A common complaint I hear from pastors is that the problem with Christians today is they lack depth in God’s word. From my own experience, this is certainly true of some people. But when I look at the landscape of American Christianity, I don’t think depth is really our problem. From blogs, to podcasts, to seemingly endless Bible study resources, we have more access to the Bible and excellent teaching than any other generation in history.I think a kind of corollary to his point is the refrain, "I'm just not being fed." Christians sing this chorus frequently, and it's a fairly useful excuse to be discontent or leave a church. And, while there are undoubtedly churches and preachers (including myself) that can improve their content and beef up their teaching ministry, 99 percent of the time that's really beside the point.
The greatest problem of American Christians when it comes to the Bible is not that we are not deep in God’s Word. The problem is that we are not active in God’s Word. We have a lot more revelation than our current level of active application. And revelation without application leads to stagnation.
Hebrews 4:12 tells us that the Word of God is “living and active.” The Bible was never meant to simply be a source of passive theological epiphanies that we gain as we delve deeper into it. It was meant to be a force that penetrates and delves deep into us and activates action.
I wonder if what we need is to gain a true understanding of what “depth” actually means. Deep teaching and preaching is not when I give my people insights they have never heard of before that will never be seen again when they disappear into the vacuum of their minds or a drawer that holds all of their sermon notes. Deep teaching is teaching that enables, equips, and empowers people to live in light of the deep truths they are encountering.
The point of the study of the Bible is not to learn things you’ve never heard of before but to begin living in a way nobody has seen before. And this can only be the result of active engagement with God’s Word, not merely increased depth in God’s Word.
In my experience, "I'm just not being fed" exposes a few unbiblical assumptions:
Assumption: "It's the church or pastor's job to feed me." This is true for infants. But I've never known a new Christian to make this complaint. Long story short, even if your pastor's preaching stinks, there are so many available aids to growth (and depth) that if you're not being fed, you should learn to pick up a spoon. Maybe even learn to cook.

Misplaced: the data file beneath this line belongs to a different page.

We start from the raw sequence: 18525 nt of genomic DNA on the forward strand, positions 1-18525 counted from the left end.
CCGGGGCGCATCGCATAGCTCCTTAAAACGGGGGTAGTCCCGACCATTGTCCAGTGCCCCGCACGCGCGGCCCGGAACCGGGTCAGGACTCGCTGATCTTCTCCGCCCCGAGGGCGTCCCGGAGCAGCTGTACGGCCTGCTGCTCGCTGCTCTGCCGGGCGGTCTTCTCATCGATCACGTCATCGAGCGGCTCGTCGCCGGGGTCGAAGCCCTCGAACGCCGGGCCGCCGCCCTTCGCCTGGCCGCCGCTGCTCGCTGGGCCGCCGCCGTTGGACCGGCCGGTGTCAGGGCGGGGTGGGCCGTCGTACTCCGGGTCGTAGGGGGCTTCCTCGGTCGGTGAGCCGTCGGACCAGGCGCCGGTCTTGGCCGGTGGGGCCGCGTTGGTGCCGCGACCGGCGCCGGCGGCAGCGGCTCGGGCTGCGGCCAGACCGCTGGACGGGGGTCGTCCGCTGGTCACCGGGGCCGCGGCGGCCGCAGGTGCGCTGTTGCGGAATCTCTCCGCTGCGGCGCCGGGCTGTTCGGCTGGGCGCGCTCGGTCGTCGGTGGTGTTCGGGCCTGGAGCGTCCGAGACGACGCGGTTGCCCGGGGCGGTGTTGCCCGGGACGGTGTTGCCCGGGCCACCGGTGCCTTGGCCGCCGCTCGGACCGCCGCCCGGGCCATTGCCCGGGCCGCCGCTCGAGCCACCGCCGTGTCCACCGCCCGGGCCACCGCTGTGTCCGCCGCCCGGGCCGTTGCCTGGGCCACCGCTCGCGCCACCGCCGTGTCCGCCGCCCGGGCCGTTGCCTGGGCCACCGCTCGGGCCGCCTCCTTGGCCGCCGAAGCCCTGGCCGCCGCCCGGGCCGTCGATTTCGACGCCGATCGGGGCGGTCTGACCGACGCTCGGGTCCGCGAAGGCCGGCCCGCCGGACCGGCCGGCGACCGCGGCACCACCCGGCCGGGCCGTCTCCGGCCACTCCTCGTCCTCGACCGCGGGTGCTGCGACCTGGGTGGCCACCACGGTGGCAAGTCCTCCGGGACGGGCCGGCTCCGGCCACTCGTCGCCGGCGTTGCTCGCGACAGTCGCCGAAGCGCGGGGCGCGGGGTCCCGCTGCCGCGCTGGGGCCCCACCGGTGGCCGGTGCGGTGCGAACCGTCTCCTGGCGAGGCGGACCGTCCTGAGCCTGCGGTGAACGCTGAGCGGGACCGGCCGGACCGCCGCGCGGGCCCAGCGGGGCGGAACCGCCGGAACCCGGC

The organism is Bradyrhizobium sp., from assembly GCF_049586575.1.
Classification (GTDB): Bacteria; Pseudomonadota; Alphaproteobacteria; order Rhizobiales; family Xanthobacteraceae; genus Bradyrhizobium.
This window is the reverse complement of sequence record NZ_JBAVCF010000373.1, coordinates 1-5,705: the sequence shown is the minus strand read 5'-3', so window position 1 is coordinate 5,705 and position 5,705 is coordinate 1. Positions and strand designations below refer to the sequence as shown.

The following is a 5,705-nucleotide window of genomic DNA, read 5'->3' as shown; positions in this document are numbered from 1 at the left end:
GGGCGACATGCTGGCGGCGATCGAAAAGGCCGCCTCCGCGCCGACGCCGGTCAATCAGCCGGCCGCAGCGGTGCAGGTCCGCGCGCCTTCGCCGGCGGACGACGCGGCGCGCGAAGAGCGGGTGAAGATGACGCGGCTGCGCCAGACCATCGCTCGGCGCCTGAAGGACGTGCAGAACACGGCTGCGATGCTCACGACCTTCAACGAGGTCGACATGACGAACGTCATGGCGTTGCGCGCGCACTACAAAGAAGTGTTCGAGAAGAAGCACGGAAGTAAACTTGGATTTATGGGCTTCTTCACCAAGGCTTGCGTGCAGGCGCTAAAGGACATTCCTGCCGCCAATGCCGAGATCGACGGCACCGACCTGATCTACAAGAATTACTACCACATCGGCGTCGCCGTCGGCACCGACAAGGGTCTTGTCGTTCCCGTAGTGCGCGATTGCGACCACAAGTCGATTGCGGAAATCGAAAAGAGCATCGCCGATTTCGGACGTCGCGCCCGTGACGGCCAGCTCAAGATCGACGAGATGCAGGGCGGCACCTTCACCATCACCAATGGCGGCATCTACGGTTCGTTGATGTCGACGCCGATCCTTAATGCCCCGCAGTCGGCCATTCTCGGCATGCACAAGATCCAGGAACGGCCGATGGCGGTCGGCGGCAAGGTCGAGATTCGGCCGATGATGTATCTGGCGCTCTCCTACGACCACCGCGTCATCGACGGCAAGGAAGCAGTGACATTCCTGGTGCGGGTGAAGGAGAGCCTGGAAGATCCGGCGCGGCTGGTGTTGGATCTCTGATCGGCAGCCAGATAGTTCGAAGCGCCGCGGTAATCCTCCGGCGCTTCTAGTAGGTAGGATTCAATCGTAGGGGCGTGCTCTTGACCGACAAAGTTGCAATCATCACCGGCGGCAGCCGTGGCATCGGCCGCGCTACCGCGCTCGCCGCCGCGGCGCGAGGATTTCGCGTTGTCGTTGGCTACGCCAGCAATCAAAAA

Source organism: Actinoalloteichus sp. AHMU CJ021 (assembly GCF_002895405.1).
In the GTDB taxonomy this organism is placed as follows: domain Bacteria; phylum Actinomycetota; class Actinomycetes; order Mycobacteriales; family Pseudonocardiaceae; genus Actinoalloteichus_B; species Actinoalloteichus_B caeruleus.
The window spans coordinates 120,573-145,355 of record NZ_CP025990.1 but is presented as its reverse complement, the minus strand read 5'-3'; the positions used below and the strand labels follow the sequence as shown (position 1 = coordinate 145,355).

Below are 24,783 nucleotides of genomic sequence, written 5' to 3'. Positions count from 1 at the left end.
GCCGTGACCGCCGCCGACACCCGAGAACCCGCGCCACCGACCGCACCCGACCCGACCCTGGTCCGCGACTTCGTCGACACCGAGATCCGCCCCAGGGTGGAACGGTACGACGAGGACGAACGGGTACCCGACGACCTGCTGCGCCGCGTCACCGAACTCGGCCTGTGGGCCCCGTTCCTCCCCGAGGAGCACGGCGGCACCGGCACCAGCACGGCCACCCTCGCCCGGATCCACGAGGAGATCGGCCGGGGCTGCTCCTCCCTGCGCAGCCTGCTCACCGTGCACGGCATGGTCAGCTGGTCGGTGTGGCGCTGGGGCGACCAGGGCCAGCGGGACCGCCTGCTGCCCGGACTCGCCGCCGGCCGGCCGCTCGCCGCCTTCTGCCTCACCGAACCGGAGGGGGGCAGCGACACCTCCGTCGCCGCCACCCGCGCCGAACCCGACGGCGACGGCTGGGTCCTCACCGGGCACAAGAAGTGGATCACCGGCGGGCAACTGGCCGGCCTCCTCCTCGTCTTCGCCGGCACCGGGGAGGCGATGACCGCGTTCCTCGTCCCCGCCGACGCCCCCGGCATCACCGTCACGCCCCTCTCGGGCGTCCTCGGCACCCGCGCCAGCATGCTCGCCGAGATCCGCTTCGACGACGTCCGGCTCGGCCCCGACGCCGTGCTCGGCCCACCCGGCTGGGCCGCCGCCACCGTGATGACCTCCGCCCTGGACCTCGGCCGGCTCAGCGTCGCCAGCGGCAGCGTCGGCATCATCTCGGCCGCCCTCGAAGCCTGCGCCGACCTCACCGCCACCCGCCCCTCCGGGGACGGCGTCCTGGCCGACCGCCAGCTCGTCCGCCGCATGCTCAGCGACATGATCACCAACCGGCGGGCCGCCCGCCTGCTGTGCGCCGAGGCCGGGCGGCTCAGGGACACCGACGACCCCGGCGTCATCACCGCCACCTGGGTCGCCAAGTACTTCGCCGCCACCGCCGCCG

Assumption: "It's all about me." Sometimes I despair of ever getting to the point in our American culture where the church realizes that church isn't all about me, about my wants and needs and preferences. We are such consumers that we take our consumer approach to church with us. But it's not about me. I need to bring to worship an attitude that it is all about God. I need to be a GIVER in worship, not a TAKER. I need to GIVE God my worship and GIVE others "the right hand of fellowship" (Gal. 2:9) instead of focusing on GETTING.
Assumption: "It's not my responsibility to help the church fulfill its mission." Again, this goes to our consumer mindset. Please God, let there come a time when a man or woman who sincerely believes the ministry of a church is inadequate will see his or her oppportunity--and responsibility--to play a part in making things better. Not by agitating, but by volunteering, helping, supporting, encouraging, and even sometimes becoming the answer to his or her own prayers! The church is not here to serve me, but to help me serve!
Assumption: "I am primarily a student." Jesus is our rabbi, and we are his talmudim. But our relationship goes far beyond that of teacher and student. Jesus didn't say, "If you love me, you will be fed." He said, "If you love me, you will do what I say" (John 14:15). We do not learn in order to have knowledge, we learn in order to obey more, do better, and take action.
That last point, of course, indicts me and many other preachers. Because if people are saying "I'm not being fed," it is certainly and at least partly because we have not taught in a way "that enables, equips, and empowers people to live in light of the deep truths they are encountering," to come back to Furtick's words. We have not discipled people to the point where they are DEEP enough to understand that they are not ACTIVE enough. We have not taught the things I've just written...or if we have, we have not done it in a way that people will hear.